José Carlos Wahle gives an expert view of the content and implications of President Bolsonaro’s controversial new proposal on the conditions for collecting union dues in Brazil and offers advice for employers.
By: José Carlos Wahle
Firm: Veirano Advogados
Provisional Measure MP 873/2019, published by President Bolsonaro on 1 March 2019, establishes new conditions for the collection of union dues. It has created immediate controversy between defenders of workers’ individual freedom to unionise (and therefore to pay union contributions) and the defenders of union authority and the workers assembly’s capacity to determine the funding of union activity. Regrettably, this antagonism has more political bias than legal justification on both sides and this is unproductive.
The 2017 labour reform already provided for voluntary contributions (as opposed to the previous compulsory contributions), so MP 873/2019 is not innovative. It is intended to elaborate on and expand the concise text in the reform on this issue. In particular, it aims to clarify whether the decision to make monetary contributions to a union is a strictly individual matter or if it can be taken collectively by the workers assembly. I believe this and other issues will be resolved in court and we need time to ensure that legality prevails.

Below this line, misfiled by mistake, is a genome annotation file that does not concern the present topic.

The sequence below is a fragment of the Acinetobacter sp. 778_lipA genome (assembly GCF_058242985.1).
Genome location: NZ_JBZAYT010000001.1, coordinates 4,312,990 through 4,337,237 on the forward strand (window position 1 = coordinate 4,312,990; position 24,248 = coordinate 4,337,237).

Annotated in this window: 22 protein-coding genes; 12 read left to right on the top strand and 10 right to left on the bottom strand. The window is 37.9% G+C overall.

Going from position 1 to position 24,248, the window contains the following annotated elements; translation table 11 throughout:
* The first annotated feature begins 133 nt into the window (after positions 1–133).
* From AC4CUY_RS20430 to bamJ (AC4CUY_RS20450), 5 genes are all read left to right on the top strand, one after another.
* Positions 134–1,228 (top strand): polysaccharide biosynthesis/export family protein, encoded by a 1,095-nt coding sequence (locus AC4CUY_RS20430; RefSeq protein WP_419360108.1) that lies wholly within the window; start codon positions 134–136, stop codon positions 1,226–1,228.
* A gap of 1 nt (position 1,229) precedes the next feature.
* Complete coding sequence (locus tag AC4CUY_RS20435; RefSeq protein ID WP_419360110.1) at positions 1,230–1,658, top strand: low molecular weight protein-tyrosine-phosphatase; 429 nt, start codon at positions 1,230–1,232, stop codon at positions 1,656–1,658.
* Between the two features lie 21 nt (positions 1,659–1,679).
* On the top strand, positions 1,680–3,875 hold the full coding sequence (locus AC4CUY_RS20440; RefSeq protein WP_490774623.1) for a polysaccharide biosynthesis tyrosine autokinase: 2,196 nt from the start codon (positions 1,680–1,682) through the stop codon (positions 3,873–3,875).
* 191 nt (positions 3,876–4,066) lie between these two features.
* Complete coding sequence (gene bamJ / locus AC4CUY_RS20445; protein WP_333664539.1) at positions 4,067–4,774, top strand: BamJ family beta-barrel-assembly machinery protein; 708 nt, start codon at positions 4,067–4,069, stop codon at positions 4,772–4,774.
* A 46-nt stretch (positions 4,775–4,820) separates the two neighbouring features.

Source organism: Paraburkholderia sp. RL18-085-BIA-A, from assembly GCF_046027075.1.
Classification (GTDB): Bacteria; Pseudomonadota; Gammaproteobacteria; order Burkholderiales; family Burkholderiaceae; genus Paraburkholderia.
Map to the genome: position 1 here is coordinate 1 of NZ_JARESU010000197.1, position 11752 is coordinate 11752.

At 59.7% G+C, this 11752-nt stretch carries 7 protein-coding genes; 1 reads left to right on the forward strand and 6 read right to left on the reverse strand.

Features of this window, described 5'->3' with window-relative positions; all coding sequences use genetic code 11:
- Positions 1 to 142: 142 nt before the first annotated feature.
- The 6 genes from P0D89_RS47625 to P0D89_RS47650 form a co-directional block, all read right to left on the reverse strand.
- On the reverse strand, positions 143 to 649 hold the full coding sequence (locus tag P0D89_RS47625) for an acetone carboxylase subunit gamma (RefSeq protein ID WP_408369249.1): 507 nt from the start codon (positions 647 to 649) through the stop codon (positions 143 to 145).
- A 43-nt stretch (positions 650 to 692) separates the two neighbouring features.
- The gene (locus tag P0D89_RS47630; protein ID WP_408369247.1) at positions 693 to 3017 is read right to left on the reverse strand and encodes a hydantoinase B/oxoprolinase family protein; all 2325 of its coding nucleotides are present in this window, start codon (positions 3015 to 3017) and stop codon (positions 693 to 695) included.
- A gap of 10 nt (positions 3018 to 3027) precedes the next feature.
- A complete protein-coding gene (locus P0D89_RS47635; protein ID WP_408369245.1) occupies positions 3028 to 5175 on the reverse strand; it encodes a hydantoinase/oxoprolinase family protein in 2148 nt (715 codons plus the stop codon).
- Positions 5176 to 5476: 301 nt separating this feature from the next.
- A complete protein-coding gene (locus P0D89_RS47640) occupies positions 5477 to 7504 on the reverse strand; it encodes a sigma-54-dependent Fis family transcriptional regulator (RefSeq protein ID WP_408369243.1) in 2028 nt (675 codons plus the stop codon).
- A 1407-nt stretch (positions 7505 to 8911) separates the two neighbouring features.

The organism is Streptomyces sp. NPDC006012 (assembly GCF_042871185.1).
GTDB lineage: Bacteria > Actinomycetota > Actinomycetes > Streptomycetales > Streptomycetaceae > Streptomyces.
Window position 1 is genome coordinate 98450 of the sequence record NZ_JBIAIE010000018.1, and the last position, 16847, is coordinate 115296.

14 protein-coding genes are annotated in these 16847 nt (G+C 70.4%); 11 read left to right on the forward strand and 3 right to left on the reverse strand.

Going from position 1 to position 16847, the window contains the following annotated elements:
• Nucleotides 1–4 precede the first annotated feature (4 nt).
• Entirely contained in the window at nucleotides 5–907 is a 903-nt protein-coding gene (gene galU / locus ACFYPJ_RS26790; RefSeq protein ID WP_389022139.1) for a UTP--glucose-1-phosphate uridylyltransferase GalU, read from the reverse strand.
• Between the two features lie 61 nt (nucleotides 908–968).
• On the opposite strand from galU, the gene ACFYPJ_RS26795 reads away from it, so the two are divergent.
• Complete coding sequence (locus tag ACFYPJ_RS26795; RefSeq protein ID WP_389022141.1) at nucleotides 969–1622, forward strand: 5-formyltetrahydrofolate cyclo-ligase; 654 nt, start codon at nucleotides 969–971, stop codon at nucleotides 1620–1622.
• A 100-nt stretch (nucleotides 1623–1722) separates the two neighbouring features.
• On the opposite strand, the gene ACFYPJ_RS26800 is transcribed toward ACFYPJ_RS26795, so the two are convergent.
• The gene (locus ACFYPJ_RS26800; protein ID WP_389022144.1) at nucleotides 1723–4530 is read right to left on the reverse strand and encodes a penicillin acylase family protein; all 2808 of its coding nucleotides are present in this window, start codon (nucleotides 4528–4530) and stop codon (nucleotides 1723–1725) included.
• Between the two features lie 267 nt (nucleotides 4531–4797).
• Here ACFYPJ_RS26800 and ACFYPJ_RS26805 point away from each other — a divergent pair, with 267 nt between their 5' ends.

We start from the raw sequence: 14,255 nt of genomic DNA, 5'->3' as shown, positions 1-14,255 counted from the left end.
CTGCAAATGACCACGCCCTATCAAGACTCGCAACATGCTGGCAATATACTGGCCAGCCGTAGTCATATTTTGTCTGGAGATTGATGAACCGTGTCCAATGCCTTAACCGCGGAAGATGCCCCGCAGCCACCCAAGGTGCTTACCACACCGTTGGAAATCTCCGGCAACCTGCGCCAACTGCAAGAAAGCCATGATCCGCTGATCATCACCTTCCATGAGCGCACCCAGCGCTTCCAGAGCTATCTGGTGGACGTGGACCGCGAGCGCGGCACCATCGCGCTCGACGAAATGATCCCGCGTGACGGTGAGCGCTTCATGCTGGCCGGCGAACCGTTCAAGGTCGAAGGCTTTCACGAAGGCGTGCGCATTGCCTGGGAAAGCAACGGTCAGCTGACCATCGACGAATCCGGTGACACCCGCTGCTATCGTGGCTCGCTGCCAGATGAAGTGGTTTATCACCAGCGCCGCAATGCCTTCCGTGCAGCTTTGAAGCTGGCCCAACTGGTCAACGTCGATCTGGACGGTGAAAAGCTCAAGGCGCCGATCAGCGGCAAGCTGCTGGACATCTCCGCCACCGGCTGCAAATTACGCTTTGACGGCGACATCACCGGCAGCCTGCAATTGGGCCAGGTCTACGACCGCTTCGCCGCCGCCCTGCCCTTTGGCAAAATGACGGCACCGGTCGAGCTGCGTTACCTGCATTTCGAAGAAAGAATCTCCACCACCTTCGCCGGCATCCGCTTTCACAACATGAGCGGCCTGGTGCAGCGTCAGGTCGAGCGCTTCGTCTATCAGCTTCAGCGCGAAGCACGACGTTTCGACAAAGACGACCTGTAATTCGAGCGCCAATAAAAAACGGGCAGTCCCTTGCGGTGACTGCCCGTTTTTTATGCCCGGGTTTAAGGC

It is a fact that the reform did not go well when it removed compulsory contribution revenue from the unions but enhanced the possibilities for collective agreements. This highlights a contradiction in the unions’ role in employment relations. I have written before that we need a social pact to resolve this dilemma but the political situation currently does not seem to be ready for that.
Alternatively, we may consider the idea of reviewing union exclusivity (or monopoly): at present, in each designated area of Brazil, only one union is permitted to represent workers in a particular sector. Or we may envisage a financial contribution to be determined by a prior collective agreement (whereas before the reform the contribution was due irrespective of any agreement in place). We may also consider that a collective agreement could only apply to the workers who are affiliated and consequently make financial contributions to the union (today it applies to all irrespective of affiliation). All this depends on new laws. None of this is in MP 873/2019.
Lastly, we should not ignore the fact that the provisional presidential decree requires Congress approval, or it will be forfeited.
My advice to employers is to stay neutral in a controversy that only affects them incidentally (because they are required to withhold contributions from payroll). Look for advice to understand the controversial aspects but do not take sides in a dispute between workers who do not wish to make financial contributions and unions that need to raise funds. It is important to maintain calm and neutrality.